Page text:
The security and travel bans authority to carry scheme

The scheme came into effect in July 2012. The scheme and related Nationality, Immigration and Asylum Act 2002 (Authority to Carry) Regulations 2012 require air passenger carriers providing data to e-Borders to seek authority to carry all passengers within the scope of the scheme. Carriers who fail to seek authority to carry, or who carry to the UK an individual they were denied authority to carry could face a fine of up to £10,000.

Under the scheme, authority to carry will be refused in respect of the following persons, who would be refused leave to enter at the border:

  • EEA nationals (and accompanying/joining third country national family members of EEA nationals) who are the subject of an exclusion or deportation order because they pose a threat to public security
  • Third country nationals who have been excluded from the UK on grounds of national security
  • Third country nationals who are the subject of a deportation order on grounds of national security
  • Third country nationals who have been or would be refused a visa because of national security
  • Individuals listed by the UN or EU as being subject to travel restrictions due to their associations with Al Qaeda or the Taliban

Reduce the vulnerability of the transport network

OSCT work with the Department for Transport, who lead on counter terrorist security on the transport network, to assess the programmes of work which are in place to better understand the vulnerability of the sector and critical assets to terrorist attack, and to ensure these vulnerabilities are reduced to an acceptable and proportionate level.

Increase the resilience of the UK’s infrastructure

The UK’s national infrastructure are those facilities, systems, sites and networks necessary for the functioning of the country and the delivery of essential services upon which daily life depends. These nine essential services comprise: communications, emergency services, energy, finance, food, government, health, transport and water (each overseen by one or more Government departments).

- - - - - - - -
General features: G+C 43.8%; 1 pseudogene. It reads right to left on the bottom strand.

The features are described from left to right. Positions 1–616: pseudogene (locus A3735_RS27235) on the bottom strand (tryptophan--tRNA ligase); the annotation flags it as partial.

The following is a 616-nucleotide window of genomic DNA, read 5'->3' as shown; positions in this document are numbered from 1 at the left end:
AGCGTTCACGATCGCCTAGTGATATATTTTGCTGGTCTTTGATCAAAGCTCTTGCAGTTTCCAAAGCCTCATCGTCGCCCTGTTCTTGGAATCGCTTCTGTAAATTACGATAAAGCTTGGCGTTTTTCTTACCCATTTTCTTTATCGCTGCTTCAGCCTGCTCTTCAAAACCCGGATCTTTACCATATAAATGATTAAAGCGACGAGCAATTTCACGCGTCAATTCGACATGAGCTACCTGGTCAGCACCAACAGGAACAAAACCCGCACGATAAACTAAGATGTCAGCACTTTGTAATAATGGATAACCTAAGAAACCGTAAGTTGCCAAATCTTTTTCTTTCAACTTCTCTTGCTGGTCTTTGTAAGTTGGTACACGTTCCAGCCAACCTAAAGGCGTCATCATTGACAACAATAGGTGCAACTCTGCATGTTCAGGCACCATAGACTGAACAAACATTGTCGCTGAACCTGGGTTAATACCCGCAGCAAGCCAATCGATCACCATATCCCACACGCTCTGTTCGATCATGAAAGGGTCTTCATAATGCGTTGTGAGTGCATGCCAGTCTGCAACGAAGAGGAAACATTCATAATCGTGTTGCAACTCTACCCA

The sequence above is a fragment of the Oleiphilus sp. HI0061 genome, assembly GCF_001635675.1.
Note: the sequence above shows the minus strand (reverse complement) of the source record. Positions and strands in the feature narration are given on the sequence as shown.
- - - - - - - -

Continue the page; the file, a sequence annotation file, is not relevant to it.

Each Government department is responsible for setting the security approach for the sector for which they lead, working with OSCT and other partners to progress the Protect programme and increase resilience of the infrastructure.

Improving the protective security of crowded places

Terrorists will target places where an attack can cause many deaths and casualties. Crowded places at risk of attack can be protected through a combination of measures such as bollards and other physical design features to reduce the vulnerability to an attack by limiting access for heavy vehicles for example.

The National Counter-terrorism Security Office, network of Counter Terrorism Security Advisers, and the Centre for the Protection of National Infrastructure engage with organisations in the public and private sectors to provide generic and bespoke protective security advice.

Guidance and advice on the design and planning of public spaces and the built environment is also available.

Further information